Seven minutes in stroke - Mirjam Heldner



1. What inspired you towards neuroscience?
As a child I had a deep fascination in astronomy and in the human body and being. I did not decide to become an astronomist or astronaut, but to study medicine. During medical school, I enjoyed reading neuroscience related books and articles, the neurological lectures and my elective Neurology rotation in the 6th year of medical school. That’s when I decided to become a Neuroscientist. Why did I choose this medical specialty rather than another one? I think neuroscience mostly resembles my other never-changed interest and fascination about astronomy, in it’s complexity, beauty and amount of unanswered questions. More importantly, both neuroscience and astronomy rely on profound examination and thinking. They even share some terms such as “penumbra“, which furthermore relates to the stroke field.
2. Why stroke?
I have always liked internal medicine besides neuroscience. Stroke patients frequently have
internal medicine related problems, much more than patients with many other neurological
diseases. Furthermore, the question ‘why stroke?’ is linked to my decision to study medicine and not to become an astronomist or astronaut. Even since I was little, I have wanted to  ease the suffering of children, adults and animals. For example, I saved several snails from being crushed deliberately by a naughty school mate. 

Stroke devastates lives at any age and worldwide, and is the leading cause of disability and the 2nd (3rd in Europe) leading cause of death globally. Stroke is treatable, but there is still a long way we have to go reducing the suffering stroke causes. I can contribute to this journey with my enthusiasm, not only as a stroke clinician, but also by being active and highly motivated in teaching and in stroke research - and importantly not only locally in Berne, the place with very good opportunities.

3. What have been the highs so far?
There are many. I wish to highlight the following ones:
a) Experiencing several grateful patients and relatives, frequently because of good or even
excellent outcomes after acute stroke treatment.
b) Having new ideas, finding new answers to open questions in the stroke field.
c) Working in our Bernese Stroke Unit, at our Bernese Stroke Center with a very nice team.
d) Participating at ESO conferences and schools and meeting many motivated Strokologists
from all over the world with different cultural backgrounds. Several of them have become my
good friends.
e) Currently, having the opportunity doing a Stroke Research Fellowship in Oxford/UK (Oxford Vascular Study Group, Prof. Dr. Peter Rothwell).
f) Teaching students, nurses and the public about stroke medicine.
g) That my grandmother got a bridging thrombolysis at our Bernese Stroke Center for her major stroke due to a basilar artery occlusion in March 2014 and that she keeps telling me, that she is happy having survived the stroke, with her life, which I really can see in her eyes.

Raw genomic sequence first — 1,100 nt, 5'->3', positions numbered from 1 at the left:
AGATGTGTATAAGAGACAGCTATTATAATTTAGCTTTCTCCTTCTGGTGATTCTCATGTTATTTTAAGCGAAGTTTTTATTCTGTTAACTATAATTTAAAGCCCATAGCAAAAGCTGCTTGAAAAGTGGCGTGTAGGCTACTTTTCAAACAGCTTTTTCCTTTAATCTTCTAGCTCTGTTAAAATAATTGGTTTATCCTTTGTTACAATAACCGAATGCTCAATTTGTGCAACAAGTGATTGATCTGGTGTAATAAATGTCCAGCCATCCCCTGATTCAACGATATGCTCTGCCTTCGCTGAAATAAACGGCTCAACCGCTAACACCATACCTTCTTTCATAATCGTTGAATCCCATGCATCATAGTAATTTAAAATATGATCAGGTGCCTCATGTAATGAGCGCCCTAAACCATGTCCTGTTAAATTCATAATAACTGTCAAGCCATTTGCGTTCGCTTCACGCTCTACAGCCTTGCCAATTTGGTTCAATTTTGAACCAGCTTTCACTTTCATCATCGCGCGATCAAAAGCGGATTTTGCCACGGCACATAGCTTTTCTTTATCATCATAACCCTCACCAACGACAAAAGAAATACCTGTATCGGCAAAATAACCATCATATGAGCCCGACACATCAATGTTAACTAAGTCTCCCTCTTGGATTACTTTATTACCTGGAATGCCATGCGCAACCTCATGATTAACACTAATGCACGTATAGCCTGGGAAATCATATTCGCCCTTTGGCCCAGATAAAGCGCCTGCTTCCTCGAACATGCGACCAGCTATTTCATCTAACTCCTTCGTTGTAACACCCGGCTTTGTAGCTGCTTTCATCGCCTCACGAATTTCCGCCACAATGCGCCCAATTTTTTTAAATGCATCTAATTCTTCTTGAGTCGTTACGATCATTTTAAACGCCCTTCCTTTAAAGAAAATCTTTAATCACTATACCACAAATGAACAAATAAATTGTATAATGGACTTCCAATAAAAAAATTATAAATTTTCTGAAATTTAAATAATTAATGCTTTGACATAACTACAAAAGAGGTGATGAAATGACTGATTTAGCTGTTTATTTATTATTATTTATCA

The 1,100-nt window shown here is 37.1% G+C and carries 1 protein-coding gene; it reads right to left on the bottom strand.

Objectively she has a mRS of 4 and moderate post-stroke dementia.
h) Receiving an ESO prize and getting grants for interesting research projects.

4. What have been the lows?
Realising, that opportunities as a stroke patient and as a strokologist differ a lot worldwide.

5. How do you balance work life with the needs of home life?
My hobbies and social network are important for me. I like exploring and I often travel  worldwide to broaden my horizon and to get insight into different ways of living. I enjoy spending time in nature. I do sports, especially skiing, swimming, hiking and since I am in Oxford, I have started rowing - sometimes at 6am, several times a week and including gym sessions. I enjoy thought-provoking conversations, reading good books of all sorts, taking photographs, visiting museums, attending cultural events and classical music concerts.

6. Who are your most important mentors and how did you find them?
Prof. Dr. Heinrich Mattle (Berne): who as a great Neurologist and Strokologist contributed a lot to my interest and fascination in stroke in my early career and paved my way into the world of stroke medicine.
Prof. Dr. Urs Fischer (Berne) and Prof. Dr. Marcel Arnold (Bern): Who have been extremely
helpful through my professional journey so far. This by strongly supporting my clinical and
research interests in the stroke field since I started my Neurology training, providing me with
several opportunities for my professional development.
PD Dr. Simon Jung (Berne): Who has mostly been my day-to-day supervising clinical stroke
consultant so far. He has greatly fascilitated my delight in working in the stroke field. This by
sharing his fascination in stroke and his talent asking pathophysiological, investigational and
treatment-related questions and trying to answer them in clinical work and research.
Prof. Dr. Peter Rothwell (Oxford): Who gave me the chance, to do a Stroke Research Fellowship in Oxford, which is broadening my horizon not only from a professional, but also from a personal and social point of view.

7. What are your most important collaborations and how have you built them?
I think the key factor for collaborations is to join open questions, ideas and wishes to unite efforts.
I have different collaborations locally, and within and outside Switzerland. At our Bernese
University hospital, the collaboration with the Neuroradiologists is outstanding with a long tradition and has boosted the (hyper-)acute stroke treatment at our center. Other collaborations that are important include the collaborations with different Swiss strokologists through a straight forward professional community and also collaborations worldwide. I made the initial contact of many of my collaborators through the ESO conferences or schools if not through my mentors.
Seven minutes in stroke - Mirjam Heldner Reviewed by Carmen Lahiff-Jenkins on Monday, November 28, 2016 Rating: 5

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